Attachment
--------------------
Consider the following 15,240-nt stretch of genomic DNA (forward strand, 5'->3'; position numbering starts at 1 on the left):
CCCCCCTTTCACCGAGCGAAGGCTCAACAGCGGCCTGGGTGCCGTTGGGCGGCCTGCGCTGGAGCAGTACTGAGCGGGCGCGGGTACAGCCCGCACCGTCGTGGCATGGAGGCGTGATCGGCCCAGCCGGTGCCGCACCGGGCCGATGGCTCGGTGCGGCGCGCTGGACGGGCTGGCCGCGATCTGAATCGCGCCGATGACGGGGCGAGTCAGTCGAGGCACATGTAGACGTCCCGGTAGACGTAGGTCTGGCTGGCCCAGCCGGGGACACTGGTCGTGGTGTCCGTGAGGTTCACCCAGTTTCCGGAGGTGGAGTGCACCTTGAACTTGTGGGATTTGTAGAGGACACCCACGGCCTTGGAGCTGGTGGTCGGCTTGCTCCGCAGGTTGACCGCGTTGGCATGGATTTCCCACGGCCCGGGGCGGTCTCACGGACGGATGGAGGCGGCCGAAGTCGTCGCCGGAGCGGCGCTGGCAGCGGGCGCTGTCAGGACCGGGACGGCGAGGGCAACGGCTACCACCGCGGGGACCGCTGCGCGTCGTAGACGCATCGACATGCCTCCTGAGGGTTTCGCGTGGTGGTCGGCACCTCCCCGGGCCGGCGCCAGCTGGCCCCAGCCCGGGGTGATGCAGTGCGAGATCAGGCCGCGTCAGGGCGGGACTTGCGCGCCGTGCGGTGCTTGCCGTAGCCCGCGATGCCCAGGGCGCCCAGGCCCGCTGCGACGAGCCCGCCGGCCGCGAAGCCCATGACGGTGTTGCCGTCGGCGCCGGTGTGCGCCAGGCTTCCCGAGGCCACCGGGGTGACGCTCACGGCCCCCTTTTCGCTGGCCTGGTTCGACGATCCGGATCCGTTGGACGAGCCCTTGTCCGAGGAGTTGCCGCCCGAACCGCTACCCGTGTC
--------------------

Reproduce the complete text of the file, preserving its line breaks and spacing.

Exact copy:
Consider the following 15,240-nt stretch of genomic DNA (forward strand, 5'->3'; position numbering starts at 1 on the left):
CCCCCCTTTCACCGAGCGAAGGCTCAACAGCGGCCTGGGTGCCGTTGGGCGGCCTGCGCTGGAGCAGTACTGAGCGGGCGCGGGTACAGCCCGCACCGTCGTGGCATGGAGGCGTGATCGGCCCAGCCGGTGCCGCACCGGGCCGATGGCTCGGTGCGGCGCGCTGGACGGGCTGGCCGCGATCTGAATCGCGCCGATGACGGGGCGAGTCAGTCGAGGCACATGTAGACGTCCCGGTAGACGTAGGTCTGGCTGGCCCAGCCGGGGACACTGGTCGTGGTGTCCGTGAGGTTCACCCAGTTTCCGGAGGTGGAGTGCACCTTGAACTTGTGGGATTTGTAGAGGACACCCACGGCCTTGGAGCTGGTGGTCGGCTTGCTCCGCAGGTTGACCGCGTTGGCATGGATTTCCCACGGCCCGGGGCGGTCTCACGGACGGATGGAGGCGGCCGAAGTCGTCGCCGGAGCGGCGCTGGCAGCGGGCGCTGTCAGGACCGGGACGGCGAGGGCAACGGCTACCACCGCGGGGACCGCTGCGCGTCGTAGACGCATCGACATGCCTCCTGAGGGTTTCGCGTGGTGGTCGGCACCTCCCCGGGCCGGCGCCAGCTGGCCCCAGCCCGGGGTGATGCAGTGCGAGATCAGGCCGCGTCAGGGCGGGACTTGCGCGCCGTGCGGTGCTTGCCGTAGCCCGCGATGCCCAGGGCGCCCAGGCCCGCTGCGACGAGCCCGCCGGCCGCGAAGCCCATGACGGTGTTGCCGTCGGCGCCGGTGTGCGCCAGGCTTCCCGAGGCCACCGGGGTGACGCTCACGGCCCCCTTTTCGCTGGCCTGGTTCGACGATCCGGATCCGTTGGACGAGCCCTTGTCCGAGGAGTTGCCGCCCGAACCGCTACCCGTGTC